Additional Obligations on Small Business Subcontracting: New Federal Rules

Last month, the Federal Acquisition Regulation (“FAR”) Council published a Final Rule implementing regulations previously adopted by the Small Business Administration (SBA) in 2013. As issued, the Final Rule imposes additional obligations on small business subcontracting. If your small business routinely engages subcontractors for federal contracts or regularly performs as a subcontractor on federal contracts, here is a brief summary of what you need to know:

Assigning NAICS Codes to Subcontracts

The Final Rule requires prime contractors to include assurances in their subcontracting plan that they will assign each subcontract the NAICS code and corresponding size standard that “best describes the principal purpose of the subcontract.” This requirement mandates that prime contractors assess the type of subcontract at issue, rather than simply passing on the NAICS code originally assigned to the prime contract.

Good Faith Efforts

The Final Rule requires small business contractors to provide assurances in their subcontracting plans that they will use “good faith efforts” to utilize the small business subcontractors identified in their bid or proposal. While the Final Rule does not define “good faith efforts”, the FAR Council provided some guidance by directing readers to FAR 52.219-16: Liquidated Damages-Subcontracting Plan. Under that section, a “willful or intentional failure to perform in accordance with the requirements of a subcontracting plan” will result in a “failure to make a good faith effort to comply with a subcontracting plan.” Thus, applying that definition to the present context, it would seem that some level of willful or intentional disregard of the contractor’s plan to use specific subcontractors is needed to constitute a failure to use good faith efforts. However, the Final Rule remains ambiguous as to the level of effort sufficient to constitute good faith.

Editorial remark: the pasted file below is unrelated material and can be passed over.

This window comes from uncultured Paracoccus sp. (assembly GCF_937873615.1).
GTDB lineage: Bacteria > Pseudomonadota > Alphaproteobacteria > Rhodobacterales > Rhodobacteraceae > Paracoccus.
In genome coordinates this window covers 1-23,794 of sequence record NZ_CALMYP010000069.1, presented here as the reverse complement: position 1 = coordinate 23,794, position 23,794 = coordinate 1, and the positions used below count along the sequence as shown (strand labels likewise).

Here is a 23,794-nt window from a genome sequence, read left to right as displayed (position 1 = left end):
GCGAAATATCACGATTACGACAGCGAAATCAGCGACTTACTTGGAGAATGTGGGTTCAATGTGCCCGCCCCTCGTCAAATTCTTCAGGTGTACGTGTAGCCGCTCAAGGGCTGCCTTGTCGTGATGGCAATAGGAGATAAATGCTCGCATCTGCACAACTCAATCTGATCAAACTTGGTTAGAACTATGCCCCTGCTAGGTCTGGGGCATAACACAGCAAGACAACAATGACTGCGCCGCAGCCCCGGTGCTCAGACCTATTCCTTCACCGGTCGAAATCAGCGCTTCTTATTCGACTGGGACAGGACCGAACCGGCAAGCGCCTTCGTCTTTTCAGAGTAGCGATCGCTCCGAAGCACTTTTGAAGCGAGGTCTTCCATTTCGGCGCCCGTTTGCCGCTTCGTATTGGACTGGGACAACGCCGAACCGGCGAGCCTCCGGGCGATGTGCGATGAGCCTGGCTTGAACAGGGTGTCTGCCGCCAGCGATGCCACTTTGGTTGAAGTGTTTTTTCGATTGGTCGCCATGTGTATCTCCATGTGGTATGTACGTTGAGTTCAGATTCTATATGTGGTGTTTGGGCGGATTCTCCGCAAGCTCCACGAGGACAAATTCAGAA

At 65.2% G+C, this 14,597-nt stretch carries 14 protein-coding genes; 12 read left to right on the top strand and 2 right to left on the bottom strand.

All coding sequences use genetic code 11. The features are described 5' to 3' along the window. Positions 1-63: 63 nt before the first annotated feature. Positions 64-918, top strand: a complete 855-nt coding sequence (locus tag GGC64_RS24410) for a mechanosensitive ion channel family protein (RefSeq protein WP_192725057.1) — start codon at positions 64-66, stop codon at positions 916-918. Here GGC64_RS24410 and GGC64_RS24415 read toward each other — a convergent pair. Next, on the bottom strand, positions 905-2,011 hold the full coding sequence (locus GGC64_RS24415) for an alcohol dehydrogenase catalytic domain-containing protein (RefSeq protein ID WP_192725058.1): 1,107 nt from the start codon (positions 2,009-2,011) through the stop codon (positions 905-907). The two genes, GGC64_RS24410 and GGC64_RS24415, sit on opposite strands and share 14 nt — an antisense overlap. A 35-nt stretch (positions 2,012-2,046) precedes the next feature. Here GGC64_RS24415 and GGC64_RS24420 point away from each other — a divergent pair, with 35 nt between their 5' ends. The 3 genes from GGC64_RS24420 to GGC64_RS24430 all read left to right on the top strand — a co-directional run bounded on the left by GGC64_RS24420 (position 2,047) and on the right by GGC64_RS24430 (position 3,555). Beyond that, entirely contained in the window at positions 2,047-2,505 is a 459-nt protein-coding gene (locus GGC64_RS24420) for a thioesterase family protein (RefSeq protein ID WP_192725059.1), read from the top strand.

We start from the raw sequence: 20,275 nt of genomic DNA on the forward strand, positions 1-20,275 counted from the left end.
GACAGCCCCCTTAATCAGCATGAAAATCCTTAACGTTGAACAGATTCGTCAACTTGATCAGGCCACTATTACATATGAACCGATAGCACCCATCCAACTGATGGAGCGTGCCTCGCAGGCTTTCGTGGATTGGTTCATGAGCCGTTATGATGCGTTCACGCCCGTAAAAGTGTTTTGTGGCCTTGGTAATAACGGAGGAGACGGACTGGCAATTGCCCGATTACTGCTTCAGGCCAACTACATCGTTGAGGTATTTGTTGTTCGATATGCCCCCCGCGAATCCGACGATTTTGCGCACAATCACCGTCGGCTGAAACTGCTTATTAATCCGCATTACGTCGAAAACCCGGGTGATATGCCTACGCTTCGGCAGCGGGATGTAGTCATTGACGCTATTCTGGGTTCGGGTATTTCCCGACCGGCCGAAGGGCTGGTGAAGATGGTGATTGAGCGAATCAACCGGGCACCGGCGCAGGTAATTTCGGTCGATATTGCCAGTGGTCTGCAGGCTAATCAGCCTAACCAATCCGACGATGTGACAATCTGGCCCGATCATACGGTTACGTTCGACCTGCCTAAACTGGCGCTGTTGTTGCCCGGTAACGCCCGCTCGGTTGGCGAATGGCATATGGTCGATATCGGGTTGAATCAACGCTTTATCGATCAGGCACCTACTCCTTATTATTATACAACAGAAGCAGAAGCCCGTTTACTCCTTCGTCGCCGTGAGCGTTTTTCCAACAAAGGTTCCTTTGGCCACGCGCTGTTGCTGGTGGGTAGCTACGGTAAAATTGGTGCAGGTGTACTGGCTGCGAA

Failure to Use Identified Subcontractors

The Final Rule provides that, where a contractor does not utilize a small business identified in the bid or proposal, the contractor must inform its contracting officer within 30 days of contract completion. Moreover, the Final Rule requires the contracting officer to determine whether the contractor did in fact use good faith efforts to comply with the subcontracting plan. If the contracting officer determines that the contractor did not use good faith efforts, the Final Rule dictates that such failure constitutes a material breach of the contract that could lead to liquidated damages pursuant to FAR 52.219-16. In the future, such failure may be considered in performance evaluations of that contractor.

Communication Interference

The Final Rule requires contractors to include assurances in the subcontracting plan that the contractor “will not prohibit a subcontractor from discussing with the contracting officer any material matter pertaining to payment to or utilization of a subcontractor.”

A Change in Size Status

According to FAR 19.301-2, a change in size status does not change the terms and conditions of the contract. However, under the Final Rule, a contracting officer may require a new subcontracting plan if the change in status is from small to other than small.

The Final Rule became effective on November 1, 2016.

This document is intended for informational purposes only and is not legal advice or a substitute for consultation with a licensed legal professional in a particular case or circumstance.

For additional information on this topic, please reach out to Carlson Dash directly.